How to Stay Healthy While Traveling Without Ruining Your Vacation

Turn out you *can* still indulge while keeping up with your healthy commitments and fitness goals.

Last month, I went way outside of my comfort zone and booked a trip to Italy-alone. A month out from running the Boston Marathon, I refused to let my lofty athletic goals deter me from indulging and enjoying my foreign travels to the fullest. Because when Italy calls, you answer the phone. Cue all of the pizzas. Fresh-made pastas. Prosciutto. Mozzarella. Chianti. Gelatos galore.

Which is why I was flabbergasted (big word necessary for big feelings) the day after I got home and stepped on a scale. I managed to brave 10 days of solo travel with a net weight gain of two pounds. Two. I was dumbfounded. Two pounds? I gain and lose two pounds every single day! Moral of the story: Yes, I indulged, but I managed to keep it all in check by making smart choices throughout the vacation.

Want to know how to stay healthy on vacation without turning it into a total buzzkill? Here are six tricks that worked for me that I think will work for you, too.

1. Get out and run.

Yes, I went abroad with running on my mind. Still, I swear that logging miles is without a doubt the best way to cover the most ground in a foreign place. Because your pace is faster than a casual sightseeing tour, you have the opportunity to get in more sights on your must-see bucket list. Almost every morning, I'd wake up, lace up, and get out for my run. Some mornings, it was 3 miles. Others, it was…a lot more. Tackling my longest training run in Florence, I saw 12 miles of the city (two times over) within one jaunt. I prioritized adding that run into my daily routine just like I prioritized consuming equal parts chocolate and jelly-filled croissants.

2. Bring a miniband.

Small resistance bands are the simplest thing to pack in either your suitcase or your carry-on. Having recently seen a physical therapist who suggested I add a variety of hip-strengthening moves to my regular routine, bringing it along was a no-brainer. It didn't matter that I didn't have access to a gym while on my trip. I'd get back from my regular run and do some hip work, then move on to other full-body toning moves, like kneeling single-arm biceps curls or squats. Pick four exercises you like, and add 14 reps of each into your morning routine right after you brush your teeth. Four sets later, your body will thank you for taking the extra few minutes in the morning to give it some love. (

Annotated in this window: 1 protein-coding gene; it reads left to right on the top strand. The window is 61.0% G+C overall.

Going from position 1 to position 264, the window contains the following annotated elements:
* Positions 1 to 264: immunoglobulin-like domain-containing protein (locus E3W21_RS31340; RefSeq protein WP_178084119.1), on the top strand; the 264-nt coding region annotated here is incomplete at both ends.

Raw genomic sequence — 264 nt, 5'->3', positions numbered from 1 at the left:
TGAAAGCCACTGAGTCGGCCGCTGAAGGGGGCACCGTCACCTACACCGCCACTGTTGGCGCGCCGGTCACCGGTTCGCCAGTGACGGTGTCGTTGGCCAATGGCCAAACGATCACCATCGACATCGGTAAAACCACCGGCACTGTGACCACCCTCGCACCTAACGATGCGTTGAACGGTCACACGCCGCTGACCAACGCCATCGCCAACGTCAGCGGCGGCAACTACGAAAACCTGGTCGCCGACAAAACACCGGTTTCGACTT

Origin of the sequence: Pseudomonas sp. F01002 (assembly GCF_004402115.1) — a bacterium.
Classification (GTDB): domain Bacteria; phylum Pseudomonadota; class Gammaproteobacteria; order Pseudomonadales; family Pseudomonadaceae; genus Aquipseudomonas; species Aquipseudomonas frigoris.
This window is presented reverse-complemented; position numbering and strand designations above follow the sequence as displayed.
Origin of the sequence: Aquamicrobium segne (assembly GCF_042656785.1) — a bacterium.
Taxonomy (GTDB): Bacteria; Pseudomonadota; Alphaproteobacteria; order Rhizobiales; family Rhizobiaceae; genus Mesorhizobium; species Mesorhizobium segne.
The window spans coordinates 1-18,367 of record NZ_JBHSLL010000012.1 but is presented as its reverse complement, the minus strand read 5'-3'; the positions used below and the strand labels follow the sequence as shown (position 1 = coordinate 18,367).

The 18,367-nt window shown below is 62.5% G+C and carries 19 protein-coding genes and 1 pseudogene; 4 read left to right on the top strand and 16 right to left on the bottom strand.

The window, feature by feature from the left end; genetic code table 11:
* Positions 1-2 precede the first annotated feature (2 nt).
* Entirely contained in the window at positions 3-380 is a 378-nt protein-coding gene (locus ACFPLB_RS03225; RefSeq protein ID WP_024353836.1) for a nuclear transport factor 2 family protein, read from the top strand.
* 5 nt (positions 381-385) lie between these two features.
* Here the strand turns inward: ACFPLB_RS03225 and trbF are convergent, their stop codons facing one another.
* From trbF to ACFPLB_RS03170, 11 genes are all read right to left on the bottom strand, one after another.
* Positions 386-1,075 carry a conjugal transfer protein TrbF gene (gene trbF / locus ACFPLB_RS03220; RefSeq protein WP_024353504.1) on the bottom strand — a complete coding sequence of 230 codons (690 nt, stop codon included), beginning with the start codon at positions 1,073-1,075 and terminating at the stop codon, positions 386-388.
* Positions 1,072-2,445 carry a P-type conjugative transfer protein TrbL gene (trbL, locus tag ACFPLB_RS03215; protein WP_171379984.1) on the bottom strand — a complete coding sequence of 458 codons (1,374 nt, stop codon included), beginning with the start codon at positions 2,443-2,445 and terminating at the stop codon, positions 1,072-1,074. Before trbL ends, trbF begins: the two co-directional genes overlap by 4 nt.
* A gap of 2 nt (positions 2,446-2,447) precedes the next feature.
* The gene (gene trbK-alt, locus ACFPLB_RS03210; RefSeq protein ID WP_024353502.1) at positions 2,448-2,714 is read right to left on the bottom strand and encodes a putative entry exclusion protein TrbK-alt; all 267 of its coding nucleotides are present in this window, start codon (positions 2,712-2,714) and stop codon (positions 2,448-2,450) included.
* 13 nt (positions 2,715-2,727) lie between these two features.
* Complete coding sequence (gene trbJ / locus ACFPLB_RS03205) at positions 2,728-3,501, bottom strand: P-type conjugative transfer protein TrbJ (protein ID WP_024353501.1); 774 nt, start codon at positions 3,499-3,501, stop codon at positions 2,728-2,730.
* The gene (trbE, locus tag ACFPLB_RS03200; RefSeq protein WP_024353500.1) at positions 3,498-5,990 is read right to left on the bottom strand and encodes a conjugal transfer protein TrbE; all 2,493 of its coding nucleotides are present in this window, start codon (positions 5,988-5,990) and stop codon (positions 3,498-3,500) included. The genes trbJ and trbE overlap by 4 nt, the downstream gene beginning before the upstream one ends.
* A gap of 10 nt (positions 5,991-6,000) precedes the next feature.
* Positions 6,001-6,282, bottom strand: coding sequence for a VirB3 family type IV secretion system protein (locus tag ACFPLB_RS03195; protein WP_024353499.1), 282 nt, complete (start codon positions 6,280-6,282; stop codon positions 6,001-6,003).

3. Be smart about portion control.

Italy is a food mecca. There's a must-eat sandwich with fresh parmesan around every corner, and a gelato stand every couple feet. I didn't say no to any of it, but I was also sensible about how I went about trying absolutely everything. For instance, one of the most popular sandwich shops in Florence, All'Antico Vinaio, serves sandwiches that rival the size of a small child for just five euros. Did I get the sandwich? Of course. But halfway through I listened to my body, stopped eating, and saved the rest of it for the following day (lucky for me, I was staying in an apartment with a full kitchen).

4. Pack smart.

I brought a large roller suitcaseowever, I also packed my go-to MZ Wallace tote, which I was able to use for overnight travel on a two-night stint to Venice. Walking around the city trying to find my hotel, I was consciously swapping which side of my body I was carrying the bag for a makeshift farmer's carry of sorts. It sounds silly, sure, but two hours of bringing that bag around and my abs were on fire. Thank you, fashionable fitness.

5. Put on those sneakers.

I only wore heels on one day of my trip, during an Airbnb experience I booked to snap some photos with a local photographer (highly recommended). Otherwise, I made sure all of my outfits included a pair of sneakers. I packed two different pairs-one for all that running and one on the more fashionable side-so I had to nix the "my feet hurt" excuse from my repertoire. I'd go out in the morning with everything I needed for the day and arrive back home just in time to change before aperitivo, having walked the entire city. With the right footwear, I never felt like I needed to press the pause button, and also found it easy to skip snagging a cab from a taxi stand. (

6. Strategize your eats.

I made a complete list before heading to Italy of all of the restaurants and eateries that were a must-try. By getting suggestions from friends, family, and locals (my Access Italy tour guide grew up in Venice, and knew the best of the best places to go for everything from cicchetti to tiramisu), I didn't bother with the not-as-good stuff. This meant that every bite was special and totally worth it. Trust me, there's absolutely no guilt involved sampling the deconstructed tiramisu at Il Palagio at the Florence Four Seasons. And you know what? I'm better (and race ready) for trying it all, taking the trip, and keeping my health in mind while on the move.

Was this page helpful?
Related Articles